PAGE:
For the first time on Martha's Vineyard, a group of touring Tibetan Buddhist monks will perform a fundraising benefit of traditional dance, music and chanting rituals, as well as construct an ornate circular mandala made entirely of sand in various colors.
The multiphonic singers of Drepung Loseling Monastery, whose soundtrack of the 1997 film "Seven Years in Tibet" was nominated for a Golden Globe Award, will begin designing the mandala on Thursday, June 19, in the regional high school cafeteria. Visitors are welcome to observe the highly ritualized process from 12 noon to 4 pm daily through Sunday. The closing ceremony at the completion of the mandala is intended to dramatically illustrate the Buddhist philosophy of impermanence.
Of all the artistic traditions of Tibetan Buddhism, that of painting with colored sand is one of the most unusual and exquisite. In Tibetan, this art is called dul-tson-kyil-khor, which literally means "mandala of colored powders." Millions of grains of sand are painstakingly laid into place on a flat platform over a period of days or weeks.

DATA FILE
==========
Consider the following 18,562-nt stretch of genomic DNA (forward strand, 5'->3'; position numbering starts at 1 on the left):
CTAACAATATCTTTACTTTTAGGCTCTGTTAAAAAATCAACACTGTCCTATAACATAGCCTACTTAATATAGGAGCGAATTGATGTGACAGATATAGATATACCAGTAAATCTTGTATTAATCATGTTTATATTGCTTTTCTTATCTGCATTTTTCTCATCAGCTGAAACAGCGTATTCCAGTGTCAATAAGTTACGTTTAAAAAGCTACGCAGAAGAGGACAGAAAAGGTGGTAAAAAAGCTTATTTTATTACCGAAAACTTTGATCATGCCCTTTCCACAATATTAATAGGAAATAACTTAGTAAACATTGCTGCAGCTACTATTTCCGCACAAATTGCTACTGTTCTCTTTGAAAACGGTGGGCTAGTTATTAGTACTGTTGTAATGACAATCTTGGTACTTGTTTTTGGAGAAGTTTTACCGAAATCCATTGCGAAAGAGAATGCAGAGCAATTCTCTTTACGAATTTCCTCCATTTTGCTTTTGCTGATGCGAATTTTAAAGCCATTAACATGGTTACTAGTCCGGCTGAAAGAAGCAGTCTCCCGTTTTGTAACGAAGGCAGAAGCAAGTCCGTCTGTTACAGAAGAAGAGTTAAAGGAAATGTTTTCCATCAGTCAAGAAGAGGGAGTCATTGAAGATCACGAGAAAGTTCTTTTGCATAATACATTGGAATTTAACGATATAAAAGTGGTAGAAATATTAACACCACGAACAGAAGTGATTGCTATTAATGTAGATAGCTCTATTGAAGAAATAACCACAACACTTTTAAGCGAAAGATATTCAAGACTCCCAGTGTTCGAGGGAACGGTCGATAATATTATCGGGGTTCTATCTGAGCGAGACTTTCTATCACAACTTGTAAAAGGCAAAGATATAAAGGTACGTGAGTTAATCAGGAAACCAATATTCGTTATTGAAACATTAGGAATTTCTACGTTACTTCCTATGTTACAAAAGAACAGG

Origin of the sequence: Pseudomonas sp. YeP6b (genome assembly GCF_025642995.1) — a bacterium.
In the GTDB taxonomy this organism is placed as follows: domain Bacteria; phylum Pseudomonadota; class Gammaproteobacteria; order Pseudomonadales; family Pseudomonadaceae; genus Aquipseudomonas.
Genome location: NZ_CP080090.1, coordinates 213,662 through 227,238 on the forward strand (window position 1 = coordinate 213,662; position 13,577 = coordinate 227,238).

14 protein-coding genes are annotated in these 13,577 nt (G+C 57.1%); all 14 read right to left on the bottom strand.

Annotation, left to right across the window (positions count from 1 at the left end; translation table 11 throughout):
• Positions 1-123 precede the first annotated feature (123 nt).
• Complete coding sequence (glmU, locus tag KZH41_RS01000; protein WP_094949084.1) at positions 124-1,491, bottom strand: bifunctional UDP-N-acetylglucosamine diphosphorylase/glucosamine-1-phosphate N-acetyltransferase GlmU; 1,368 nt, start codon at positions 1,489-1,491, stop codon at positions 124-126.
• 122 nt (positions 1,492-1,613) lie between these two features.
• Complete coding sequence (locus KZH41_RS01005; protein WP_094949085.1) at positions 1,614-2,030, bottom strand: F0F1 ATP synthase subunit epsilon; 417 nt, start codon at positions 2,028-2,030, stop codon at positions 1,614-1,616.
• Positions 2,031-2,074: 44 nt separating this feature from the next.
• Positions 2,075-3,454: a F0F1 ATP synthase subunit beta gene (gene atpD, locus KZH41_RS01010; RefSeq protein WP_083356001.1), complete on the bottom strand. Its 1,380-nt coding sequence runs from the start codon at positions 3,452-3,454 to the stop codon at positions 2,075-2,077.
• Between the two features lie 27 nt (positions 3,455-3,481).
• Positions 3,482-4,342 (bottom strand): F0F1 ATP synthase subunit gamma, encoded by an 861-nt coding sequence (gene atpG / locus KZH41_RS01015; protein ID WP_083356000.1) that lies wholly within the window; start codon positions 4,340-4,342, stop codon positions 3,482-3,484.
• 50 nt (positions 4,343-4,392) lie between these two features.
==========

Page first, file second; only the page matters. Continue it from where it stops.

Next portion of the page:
Formed of an iconography that includes geometric shapes and a multitude of ancient spiritual symbols, the sand-painted mandala is used as a tool for re-consecrating the earth and its inhabitants.
It begins with an outline of the mandala. The following days see the laying of the colored sands, which is effected by pouring the sand from traditional metal funnels called chak-pur. Each monk holds a chak-pur in one hand, while running a metal rod on its grated surface; the vibration causes the sands to flow like liquid.
After their completion, the sand mandalas are swept up and placed in an urn; to fulfill the function of healing, half is distributed to the audience at the closing ceremony, while the remainder is carried to a nearby body of water, where it is deposited, to be spread throughout the world for planetary healing.
From Thursday through Sunday, the monks will be available to perform blessings and ceremonies for Islanders for donations.
Photo courtesy of mysticalartsoftibet.org
The monks, traveling as members of Mystical Arts of Tibet World Tour, will perform traditional Tibetan music and dances at the regional high school auditorium on Friday, June 20, at 7:30 pm. All proceeds from the $20 tickets for Saturday's performance will benefit the more than 3,000 refugee monks in India, and to preserve the Tibetan culture, which it remains threatened by the Chinese Communist government.
Advance tickets are available at the door and are on sale at the Chilmark Store, Alley's in West Tisbury, Alley Cat on Main Street in Vineyard Haven, Glimpse of Tibet in Oak Buffs, and Vintage Jewelry in Edgartown. For further information, contact Cris Mayhew at 627-7558, 508-221-0265, or at Mizzcrizz@aol.com.
Perry Garfinkel of West Tisbury is the author of "Buddha or Bust: In Search of Truth, Meaning and Happiness."